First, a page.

November 19, 2011

Snap-on bike-powered generators electrify rural India


This could be the short-term future of India’s energy sector. No picture is available for the Intel team’s generator. Photo by hern42/Flickr

This innovation is one of our Promising Prototypes of IEEE’s Global Humanitarian Technology Conference in Seattle Oct. 30 – Nov 1. For more in the series, please see below.

Bike-powered electricity generators are a practical solution for Indian households. Surveying the country’s energy landscape, with its tight living spaces, expensive land, and far too many people for the power the country produces, bike generators make sense. Venkat Natarajan and his team at Intel Technology India in Bangalore came to that conclusion and they are testing their own low-cost designs.

“Our focus was to design a low-cost snap-on adaptor to any legacy bicycle in India to power up different kinds of computing equipment and cellphones,” Venkat tells E4C.

Why does bike power make sense? First, because the country has an energy deficit. More than half of rural households, and 400 million people countrywide, are off the grid, according to the World Bank (pdf).

India has hugely expanded its capacity of energy production in the last decades, but Indians themselves still use less power than the average consumption per person worldwide—only 540KWh per year, compared to 2300KWh per person in China and 2750KWh worldwide, according to the International Energy Agency (pdf). Supplying a growing population with enough power to meet its increasingly computerized and energy-hungry needs will be a challenge.

Secondly, there is not enough land to install solar power or other kinds of household generators, Venkat says. But there are about 700 million bicycles in India. Outside of Indian cities, the bike is the main mode of transportation.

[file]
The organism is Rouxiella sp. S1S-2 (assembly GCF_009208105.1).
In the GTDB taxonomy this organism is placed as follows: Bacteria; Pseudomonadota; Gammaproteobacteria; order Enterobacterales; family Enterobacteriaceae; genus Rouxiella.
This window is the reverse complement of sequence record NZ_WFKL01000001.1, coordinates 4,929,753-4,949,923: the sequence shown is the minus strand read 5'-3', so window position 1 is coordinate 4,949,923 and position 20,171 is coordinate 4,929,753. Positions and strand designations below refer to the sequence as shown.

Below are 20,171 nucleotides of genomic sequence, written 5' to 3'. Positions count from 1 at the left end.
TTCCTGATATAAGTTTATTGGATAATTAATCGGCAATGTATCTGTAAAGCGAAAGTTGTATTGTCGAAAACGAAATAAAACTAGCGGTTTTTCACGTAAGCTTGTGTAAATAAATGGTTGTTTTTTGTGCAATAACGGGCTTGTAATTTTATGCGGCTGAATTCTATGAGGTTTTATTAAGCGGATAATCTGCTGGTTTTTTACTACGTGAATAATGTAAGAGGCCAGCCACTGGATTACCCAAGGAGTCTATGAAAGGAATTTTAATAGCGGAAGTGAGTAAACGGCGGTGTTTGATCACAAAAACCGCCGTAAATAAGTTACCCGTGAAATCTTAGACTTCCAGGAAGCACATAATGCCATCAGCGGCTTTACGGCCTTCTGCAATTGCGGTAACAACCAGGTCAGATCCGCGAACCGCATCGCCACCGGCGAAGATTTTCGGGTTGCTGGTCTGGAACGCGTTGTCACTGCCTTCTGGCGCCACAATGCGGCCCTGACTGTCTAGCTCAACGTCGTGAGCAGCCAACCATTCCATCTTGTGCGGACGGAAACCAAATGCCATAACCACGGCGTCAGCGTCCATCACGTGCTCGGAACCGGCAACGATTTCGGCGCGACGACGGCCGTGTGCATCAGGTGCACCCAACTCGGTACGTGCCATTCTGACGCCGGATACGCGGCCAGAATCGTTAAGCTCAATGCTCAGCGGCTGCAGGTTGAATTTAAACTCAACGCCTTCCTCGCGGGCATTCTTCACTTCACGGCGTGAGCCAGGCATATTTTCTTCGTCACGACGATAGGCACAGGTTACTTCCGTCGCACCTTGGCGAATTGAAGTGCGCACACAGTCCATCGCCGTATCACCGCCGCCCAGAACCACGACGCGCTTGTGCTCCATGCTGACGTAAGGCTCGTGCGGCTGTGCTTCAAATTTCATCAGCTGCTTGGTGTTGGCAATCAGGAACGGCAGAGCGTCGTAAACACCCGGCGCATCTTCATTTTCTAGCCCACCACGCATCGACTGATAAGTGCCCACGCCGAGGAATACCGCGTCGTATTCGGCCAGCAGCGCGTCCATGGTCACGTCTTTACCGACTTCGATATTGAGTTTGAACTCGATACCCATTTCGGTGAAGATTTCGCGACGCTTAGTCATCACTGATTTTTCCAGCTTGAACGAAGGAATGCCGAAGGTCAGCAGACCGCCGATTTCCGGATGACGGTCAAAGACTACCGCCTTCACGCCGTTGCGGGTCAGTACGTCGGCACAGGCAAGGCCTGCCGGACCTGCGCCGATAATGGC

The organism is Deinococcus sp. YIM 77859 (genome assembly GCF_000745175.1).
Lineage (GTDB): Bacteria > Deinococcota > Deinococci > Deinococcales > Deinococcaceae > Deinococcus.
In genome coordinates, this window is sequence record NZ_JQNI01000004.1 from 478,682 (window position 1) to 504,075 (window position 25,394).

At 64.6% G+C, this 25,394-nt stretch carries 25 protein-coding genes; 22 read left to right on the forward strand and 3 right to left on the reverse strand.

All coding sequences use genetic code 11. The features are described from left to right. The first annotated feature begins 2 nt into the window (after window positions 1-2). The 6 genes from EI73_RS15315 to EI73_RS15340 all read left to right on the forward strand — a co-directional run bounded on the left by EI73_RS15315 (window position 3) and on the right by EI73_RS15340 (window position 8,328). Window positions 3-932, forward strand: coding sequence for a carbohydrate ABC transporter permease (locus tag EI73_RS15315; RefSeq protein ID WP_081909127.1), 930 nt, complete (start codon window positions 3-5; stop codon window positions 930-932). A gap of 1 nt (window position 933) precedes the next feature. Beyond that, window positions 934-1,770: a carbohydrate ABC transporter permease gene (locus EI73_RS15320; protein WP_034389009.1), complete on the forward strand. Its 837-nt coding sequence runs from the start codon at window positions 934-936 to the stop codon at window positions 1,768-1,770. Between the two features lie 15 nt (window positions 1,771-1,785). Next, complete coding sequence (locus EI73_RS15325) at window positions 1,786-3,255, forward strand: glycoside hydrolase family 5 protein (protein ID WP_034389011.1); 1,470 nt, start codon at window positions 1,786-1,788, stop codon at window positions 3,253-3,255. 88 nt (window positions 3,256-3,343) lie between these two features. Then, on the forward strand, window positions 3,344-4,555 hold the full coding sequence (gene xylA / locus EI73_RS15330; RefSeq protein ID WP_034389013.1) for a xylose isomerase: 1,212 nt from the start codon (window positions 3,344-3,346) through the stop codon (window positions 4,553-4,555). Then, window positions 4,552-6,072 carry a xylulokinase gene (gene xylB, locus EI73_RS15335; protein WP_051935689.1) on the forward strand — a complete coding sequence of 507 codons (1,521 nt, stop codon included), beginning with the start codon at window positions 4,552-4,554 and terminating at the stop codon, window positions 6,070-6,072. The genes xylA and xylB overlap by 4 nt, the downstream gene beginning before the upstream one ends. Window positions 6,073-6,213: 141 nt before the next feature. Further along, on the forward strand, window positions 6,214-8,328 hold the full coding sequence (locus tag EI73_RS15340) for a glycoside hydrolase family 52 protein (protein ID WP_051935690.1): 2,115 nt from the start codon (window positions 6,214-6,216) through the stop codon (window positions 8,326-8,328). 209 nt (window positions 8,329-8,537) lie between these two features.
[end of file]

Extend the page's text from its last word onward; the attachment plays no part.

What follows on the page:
“I believe that technologies such as these have a viable market in India. You don’t have to worry about land availability and all that, which is a huge expense,” Venkat says.

Much of the electricity needed in rural households is for low-power devices such as cell phones, LEDs and netbooks. In two minutes, an average rider on Venkat’s prototype can produce enough power to use a cell phone or an LED for two hours. It takes less than 15 minutes to power a netbook for one hour.

One of the best-thought-out features of the generator is that it easily snaps on to most bikes without having to dismantle them.

“We deliberately designed it such that it will be extremely easy to mount the bike onto the snap-on adaptor with no alignment and balancing problems,” Venkat says.

The Intel team is testing the device’s energy generation capacity across the range of different kinds of bike riders. They are trying to boost efficiency in steps of the process such as the power-transfer method from the bike to the generator, the charging system and the charging capability of the battery. One of the important parameters, of course, is low cost. We’ll be interested to see how their machine stacks up to other bike generators.

More Promising Prototypes at GHTC:

Solar-powered antenna for off-grid communications
Acoustic landmine detector sweeps fields at 7.5 square ft. per second

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